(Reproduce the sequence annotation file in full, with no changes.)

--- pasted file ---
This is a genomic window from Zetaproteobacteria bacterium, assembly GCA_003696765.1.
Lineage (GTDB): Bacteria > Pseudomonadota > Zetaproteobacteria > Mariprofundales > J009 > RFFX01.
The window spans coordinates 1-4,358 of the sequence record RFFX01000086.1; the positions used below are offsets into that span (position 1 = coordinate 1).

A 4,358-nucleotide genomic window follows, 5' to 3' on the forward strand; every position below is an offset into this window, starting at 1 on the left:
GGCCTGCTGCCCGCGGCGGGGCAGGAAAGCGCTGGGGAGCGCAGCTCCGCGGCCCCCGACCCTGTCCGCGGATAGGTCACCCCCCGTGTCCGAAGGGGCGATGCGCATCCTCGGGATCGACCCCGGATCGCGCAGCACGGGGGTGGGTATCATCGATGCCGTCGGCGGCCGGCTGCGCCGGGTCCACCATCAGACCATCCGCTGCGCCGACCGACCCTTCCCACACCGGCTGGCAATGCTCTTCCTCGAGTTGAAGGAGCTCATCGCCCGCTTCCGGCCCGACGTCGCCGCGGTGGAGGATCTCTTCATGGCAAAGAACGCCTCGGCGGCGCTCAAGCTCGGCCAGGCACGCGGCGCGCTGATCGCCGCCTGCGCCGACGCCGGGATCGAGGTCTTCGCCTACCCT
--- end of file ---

This is a genomic window from Zetaproteobacteria bacterium, assembly GCA_003696765.1.
Lineage (GTDB): Bacteria > Pseudomonadota > Zetaproteobacteria > Mariprofundales > J009 > RFFX01.
The window spans coordinates 1-4,358 of the sequence record RFFX01000086.1; the positions used below are offsets into that span (position 1 = coordinate 1).

A 4,358-nucleotide genomic window follows, 5' to 3' on the forward strand; every position below is an offset into this window, starting at 1 on the left:
GGCCTGCTGCCCGCGGCGGGGCAGGAAAGCGCTGGGGAGCGCAGCTCCGCGGCCCCCGACCCTGTCCGCGGATAGGTCACCCCCCGTGTCCGAAGGGGCGATGCGCATCCTCGGGATCGACCCCGGATCGCGCAGCACGGGGGTGGGTATCATCGATGCCGTCGGCGGCCGGCTGCGCCGGGTCCACCATCAGACCATCCGCTGCGCCGACCGACCCTTCCCACACCGGCTGGCAATGCTCTTCCTCGAGTTGAAGGAGCTCATCGCCCGCTTCCGGCCCGACGTCGCCGCGGTGGAGGATCTCTTCATGGCAAAGAACGCCTCGGCGGCGCTCAAGCTCGGCCAGGCACGCGGCGCGCTGATCGCCGCCTGCGCCGACGCCGGGATCGAGGTCTTCGCCTACCCT